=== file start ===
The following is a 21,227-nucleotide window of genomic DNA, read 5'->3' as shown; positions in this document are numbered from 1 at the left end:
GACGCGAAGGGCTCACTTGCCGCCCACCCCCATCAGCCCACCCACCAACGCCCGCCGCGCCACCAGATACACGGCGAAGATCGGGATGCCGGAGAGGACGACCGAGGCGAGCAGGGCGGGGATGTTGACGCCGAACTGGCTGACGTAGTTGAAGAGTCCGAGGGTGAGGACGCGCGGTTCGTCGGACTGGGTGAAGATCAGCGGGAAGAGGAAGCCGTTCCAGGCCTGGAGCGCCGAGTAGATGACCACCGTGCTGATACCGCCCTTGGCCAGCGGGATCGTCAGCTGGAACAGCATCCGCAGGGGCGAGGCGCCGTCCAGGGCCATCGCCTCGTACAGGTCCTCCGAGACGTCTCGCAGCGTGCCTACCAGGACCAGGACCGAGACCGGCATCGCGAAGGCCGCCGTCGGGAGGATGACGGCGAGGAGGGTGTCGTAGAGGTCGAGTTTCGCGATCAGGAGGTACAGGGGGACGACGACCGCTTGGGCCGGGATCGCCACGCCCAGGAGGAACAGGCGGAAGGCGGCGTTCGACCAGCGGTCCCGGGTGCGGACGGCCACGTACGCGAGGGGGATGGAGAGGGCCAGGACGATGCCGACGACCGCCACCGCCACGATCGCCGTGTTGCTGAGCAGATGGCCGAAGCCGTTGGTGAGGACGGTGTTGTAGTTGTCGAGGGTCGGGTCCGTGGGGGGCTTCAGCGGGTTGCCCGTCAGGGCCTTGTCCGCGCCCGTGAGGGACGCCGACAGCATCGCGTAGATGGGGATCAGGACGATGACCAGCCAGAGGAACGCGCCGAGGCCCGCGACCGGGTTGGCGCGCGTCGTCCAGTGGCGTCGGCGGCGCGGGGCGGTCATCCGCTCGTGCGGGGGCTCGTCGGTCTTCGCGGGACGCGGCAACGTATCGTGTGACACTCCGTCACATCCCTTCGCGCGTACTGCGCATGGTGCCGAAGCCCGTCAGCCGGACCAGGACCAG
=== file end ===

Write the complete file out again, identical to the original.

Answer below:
The following is a 21,227-nucleotide window of genomic DNA, read 5'->3' as shown; positions in this document are numbered from 1 at the left end:
GACGCGAAGGGCTCACTTGCCGCCCACCCCCATCAGCCCACCCACCAACGCCCGCCGCGCCACCAGATACACGGCGAAGATCGGGATGCCGGAGAGGACGACCGAGGCGAGCAGGGCGGGGATGTTGACGCCGAACTGGCTGACGTAGTTGAAGAGTCCGAGGGTGAGGACGCGCGGTTCGTCGGACTGGGTGAAGATCAGCGGGAAGAGGAAGCCGTTCCAGGCCTGGAGCGCCGAGTAGATGACCACCGTGCTGATACCGCCCTTGGCCAGCGGGATCGTCAGCTGGAACAGCATCCGCAGGGGCGAGGCGCCGTCCAGGGCCATCGCCTCGTACAGGTCCTCCGAGACGTCTCGCAGCGTGCCTACCAGGACCAGGACCGAGACCGGCATCGCGAAGGCCGCCGTCGGGAGGATGACGGCGAGGAGGGTGTCGTAGAGGTCGAGTTTCGCGATCAGGAGGTACAGGGGGACGACGACCGCTTGGGCCGGGATCGCCACGCCCAGGAGGAACAGGCGGAAGGCGGCGTTCGACCAGCGGTCCCGGGTGCGGACGGCCACGTACGCGAGGGGGATGGAGAGGGCCAGGACGATGCCGACGACCGCCACCGCCACGATCGCCGTGTTGCTGAGCAGATGGCCGAAGCCGTTGGTGAGGACGGTGTTGTAGTTGTCGAGGGTCGGGTCCGTGGGGGGCTTCAGCGGGTTGCCCGTCAGGGCCTTGTCCGCGCCCGTGAGGGACGCCGACAGCATCGCGTAGATGGGGATCAGGACGATGACCAGCCAGAGGAACGCGCCGAGGCCCGCGACCGGGTTGGCGCGCGTCGTCCAGTGGCGTCGGCGGCGCGGGGCGGTCATCCGCTCGTGCGGGGGCTCGTCGGTCTTCGCGGGACGCGGCAACGTATCGTGTGACACTCCGTCACATCCCTTCGCGCGTACTGCGCATGGTGCCGAAGCCCGTCAGCCGGACCAGGACCAG